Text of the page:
Wednesday, 8 April 2015

Spotlight: Funding, exclusivity are problems at the Lahore Music Meet

Spotlight: Funding, exclusivity are problems at the Lahore Music Meet

Plenty of musicians staged outdoor performances. — Photo: Lahore Music Meet
Plenty of musicians staged outdoor performances. — Photo: Lahore Music Meet
It was a bright sunny Saturday when I ventured into the Alhamra Art Centre kpk
I expected people to turn up in droves, driven by their immense love for music. However, even way past noon I was met with a nearly deserted venue.
There were just a bunch people walking around, while an underground band tuned its instruments in one of the lawns. This was supposed to be the ‘lunch break’ between panel discussions, but the sessions had run overtime.
It turned out the event started at least half an hour after its scheduled time. But once they began, the sessions went on smoothly and wrapped up in the one hour they were allotted. Despite this hitch, founders Noor Habib and Natasha Noorani were optimistic and said the event had exceeded their expectat

What was LMM all about?

The Lahore Music Meet was a one-of-its-kind event meant to initiate dialogue and discourse among stakeholders on the problems the music industry (if it can be called that) faced and how they could be solved.
Following some limited social media promotion, those looking forward to it were curious to find out what it had in store for them.
Questions on my mind were: what topics will be discussed? Who all will perform? Will it also turn out to be an ‘elitist’ gathering like the litfests?
First and foremost, the young team of founders behind LMM should be commended for coming up with this idea and then executing it at this scale with barely any funding.
That it fell short of the expectations of a lot of visitors is another story, but at this age (all four founders are in their early 20s) doing something long overdue and this big is definitely laudable.
“I did not expect it to unfold like this. People are here and its so vibrant; the response generally has been incredible.The spirit of the event was to get people together and share their stories and that’s happened,” co-founder Noor said.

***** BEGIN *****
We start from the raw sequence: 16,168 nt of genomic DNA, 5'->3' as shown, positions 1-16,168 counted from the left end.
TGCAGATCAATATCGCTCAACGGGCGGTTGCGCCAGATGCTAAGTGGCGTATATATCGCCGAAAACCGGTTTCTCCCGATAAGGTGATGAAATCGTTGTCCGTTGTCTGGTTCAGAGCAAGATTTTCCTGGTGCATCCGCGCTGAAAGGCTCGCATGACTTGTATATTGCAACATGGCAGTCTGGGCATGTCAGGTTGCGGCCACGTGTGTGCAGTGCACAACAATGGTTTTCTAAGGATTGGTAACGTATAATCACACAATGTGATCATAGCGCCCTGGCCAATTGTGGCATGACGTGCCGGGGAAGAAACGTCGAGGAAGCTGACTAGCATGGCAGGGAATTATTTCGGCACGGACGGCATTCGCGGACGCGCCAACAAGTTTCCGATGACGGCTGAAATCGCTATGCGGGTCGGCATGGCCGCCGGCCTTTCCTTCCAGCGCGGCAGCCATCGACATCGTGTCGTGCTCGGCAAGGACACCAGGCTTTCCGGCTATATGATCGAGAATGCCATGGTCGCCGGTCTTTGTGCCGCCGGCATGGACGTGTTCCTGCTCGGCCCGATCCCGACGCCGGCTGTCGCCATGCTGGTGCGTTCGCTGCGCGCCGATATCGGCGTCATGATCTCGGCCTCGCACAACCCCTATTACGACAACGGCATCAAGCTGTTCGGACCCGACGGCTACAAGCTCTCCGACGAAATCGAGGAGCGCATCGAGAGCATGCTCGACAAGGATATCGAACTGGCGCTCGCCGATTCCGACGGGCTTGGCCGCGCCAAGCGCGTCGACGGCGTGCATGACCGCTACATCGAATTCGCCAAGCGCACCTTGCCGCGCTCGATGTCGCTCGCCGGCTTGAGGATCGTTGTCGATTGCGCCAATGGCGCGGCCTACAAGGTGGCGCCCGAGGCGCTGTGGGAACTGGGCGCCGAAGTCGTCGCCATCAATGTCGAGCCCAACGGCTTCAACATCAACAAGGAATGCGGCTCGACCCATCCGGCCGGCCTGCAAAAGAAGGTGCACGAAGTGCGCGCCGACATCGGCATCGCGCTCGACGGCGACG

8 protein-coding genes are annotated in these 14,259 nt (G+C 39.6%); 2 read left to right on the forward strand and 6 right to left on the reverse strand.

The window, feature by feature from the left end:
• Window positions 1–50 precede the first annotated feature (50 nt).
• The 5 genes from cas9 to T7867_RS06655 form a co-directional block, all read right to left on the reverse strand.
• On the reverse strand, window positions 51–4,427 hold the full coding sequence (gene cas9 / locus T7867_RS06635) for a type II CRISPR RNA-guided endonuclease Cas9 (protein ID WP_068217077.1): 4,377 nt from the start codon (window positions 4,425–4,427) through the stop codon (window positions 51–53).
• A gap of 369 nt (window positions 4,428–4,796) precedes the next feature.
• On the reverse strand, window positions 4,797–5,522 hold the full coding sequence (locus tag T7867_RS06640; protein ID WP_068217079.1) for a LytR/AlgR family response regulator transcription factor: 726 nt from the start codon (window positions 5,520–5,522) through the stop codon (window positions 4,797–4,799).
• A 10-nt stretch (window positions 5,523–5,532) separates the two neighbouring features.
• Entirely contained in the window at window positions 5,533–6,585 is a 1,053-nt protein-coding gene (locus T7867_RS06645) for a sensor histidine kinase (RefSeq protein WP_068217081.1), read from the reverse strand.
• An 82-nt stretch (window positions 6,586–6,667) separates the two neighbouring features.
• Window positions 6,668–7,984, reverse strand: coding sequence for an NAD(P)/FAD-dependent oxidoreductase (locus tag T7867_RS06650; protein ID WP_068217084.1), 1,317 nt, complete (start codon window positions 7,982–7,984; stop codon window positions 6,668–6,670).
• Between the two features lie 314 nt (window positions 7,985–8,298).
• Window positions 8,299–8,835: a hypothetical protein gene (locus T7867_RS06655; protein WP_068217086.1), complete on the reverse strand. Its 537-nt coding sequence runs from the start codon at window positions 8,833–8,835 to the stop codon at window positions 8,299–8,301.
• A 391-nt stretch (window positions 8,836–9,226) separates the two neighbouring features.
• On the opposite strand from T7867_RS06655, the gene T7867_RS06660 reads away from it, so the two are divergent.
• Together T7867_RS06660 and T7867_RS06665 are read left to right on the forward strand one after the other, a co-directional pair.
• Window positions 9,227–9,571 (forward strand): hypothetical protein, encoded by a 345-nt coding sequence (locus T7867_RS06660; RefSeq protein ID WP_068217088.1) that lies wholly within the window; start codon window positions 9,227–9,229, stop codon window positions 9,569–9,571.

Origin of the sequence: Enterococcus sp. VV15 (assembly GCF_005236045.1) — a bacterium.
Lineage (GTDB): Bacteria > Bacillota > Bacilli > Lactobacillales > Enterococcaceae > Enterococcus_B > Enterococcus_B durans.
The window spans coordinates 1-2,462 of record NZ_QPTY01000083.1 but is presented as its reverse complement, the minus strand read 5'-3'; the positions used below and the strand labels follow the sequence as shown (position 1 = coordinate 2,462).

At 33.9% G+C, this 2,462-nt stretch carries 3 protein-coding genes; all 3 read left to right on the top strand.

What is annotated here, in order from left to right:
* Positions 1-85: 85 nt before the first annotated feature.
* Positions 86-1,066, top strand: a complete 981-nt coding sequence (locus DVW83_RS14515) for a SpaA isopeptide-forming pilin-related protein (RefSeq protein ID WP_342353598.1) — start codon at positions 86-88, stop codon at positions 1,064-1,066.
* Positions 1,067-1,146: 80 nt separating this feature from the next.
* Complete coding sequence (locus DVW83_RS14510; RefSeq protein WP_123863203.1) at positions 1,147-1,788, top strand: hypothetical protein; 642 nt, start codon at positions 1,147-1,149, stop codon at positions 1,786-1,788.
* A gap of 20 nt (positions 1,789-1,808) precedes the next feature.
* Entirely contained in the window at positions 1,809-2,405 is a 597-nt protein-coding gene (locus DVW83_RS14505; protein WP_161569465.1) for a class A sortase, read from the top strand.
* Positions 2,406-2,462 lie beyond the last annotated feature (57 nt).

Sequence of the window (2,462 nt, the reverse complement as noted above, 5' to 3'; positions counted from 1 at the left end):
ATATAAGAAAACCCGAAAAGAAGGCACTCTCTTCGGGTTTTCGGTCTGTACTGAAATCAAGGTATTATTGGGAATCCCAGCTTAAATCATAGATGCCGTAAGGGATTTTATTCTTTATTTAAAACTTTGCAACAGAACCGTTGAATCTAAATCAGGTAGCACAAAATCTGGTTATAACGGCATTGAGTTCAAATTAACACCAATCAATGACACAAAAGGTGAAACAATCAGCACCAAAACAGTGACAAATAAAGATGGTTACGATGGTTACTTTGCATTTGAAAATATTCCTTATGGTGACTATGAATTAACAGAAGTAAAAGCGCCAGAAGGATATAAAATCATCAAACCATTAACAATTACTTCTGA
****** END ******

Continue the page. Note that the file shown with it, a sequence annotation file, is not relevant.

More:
Natasha added, “It makes us really happy when people who’ve never met are coming together, sharing ideas, and some are actually contemplating collaborating on projects.”

The hitch: money, money, money

Low attendance could be attributed to a relative lack of advertising.
The event was just promoted on social media, with no prior media coverage. This, according to the organisers, was due to a lack of funds.
Attendees could lounge on takhts between sessions.
Attendees could lounge on takhts between sessions.
“That’s fine because the people who are attending are relevant and are as motivated as we are. The idea was to have everyone onboard who wants to make a difference and create a fraternity. I think we’ve taken a step towards that,” Natasha said.
She added that they did not have a big budget and since it was their first time organising the meet no one trusted them with the money as they were young, right out of or in college.
“We reached out to a lot of people, but the main thing was funding. You have to pay the artists who’re performing or giving workshops. We spent on that and on making sure the sound was impeccable. Advertising costs money, which we did not have a lot of,” she said.

The big question: was the music meet inclusive enough?

The organisers had tried to make the programme as inclusive and interesting as possible, incorporating discussions on many kinds of music, problems facing the local industry, musicians sharing their experience with aspiring individuals, workshops and more.
This was a job pretty well done; a session on classical music was scheduled to run side by side with a session on 'music of resistance'.

Music sharing site Patari sets up a stall.
Music sharing site Patari sets up a stall.
But Uzair Sultan, attending LMM with his family and whose children had their own music band, was a little critical.
“This event should have helped develop music sense in people, but since it was only advertised on social media, only a certain type of person is here. They should have got musicians from the Walled City where Taxali Gate has its own music. This isn’t mainstream; there are no locals here. They should have engaged the general public; Lahore has so many music lovers. Where were Abida Perveen, Tina Sani?” he said.
Some of the participating musicians lauded the idea behind LMM and congratulated the founders for coming up with an initiative to encourage dialogue on music.
“It’s a great initiative. The invited panelists were all experts in their fields and this music fest will grow like the literature fests,” said Arieb Azhar.
Underground musician Umar Aziz appreciated how dialogue on music has been initiated and problems they faced surrounding royalties, copyright, management and piracy had all come to the fore. “Musicians have delivered talks and taught people. I just feel more musicians should have been invited,” he added.
Piracy was one of the issues discussed at LMM.
Piracy was one of the issues discussed at LMM.
Master sitar player Rakae Jamil said the event was a positive step in creating a better environment for music in Pakistan and that more of such events were needed to cultivate in the audience music sense.
“It’s a good effort for a first try. A bit more organisation could have helped, yet it’s amazing. The good thing is it covered all kinds of music from rock, pop, classical to metal and gets together people from the music industry and all genres of music,” he said — and that sums up the meet pretty well as a whole.


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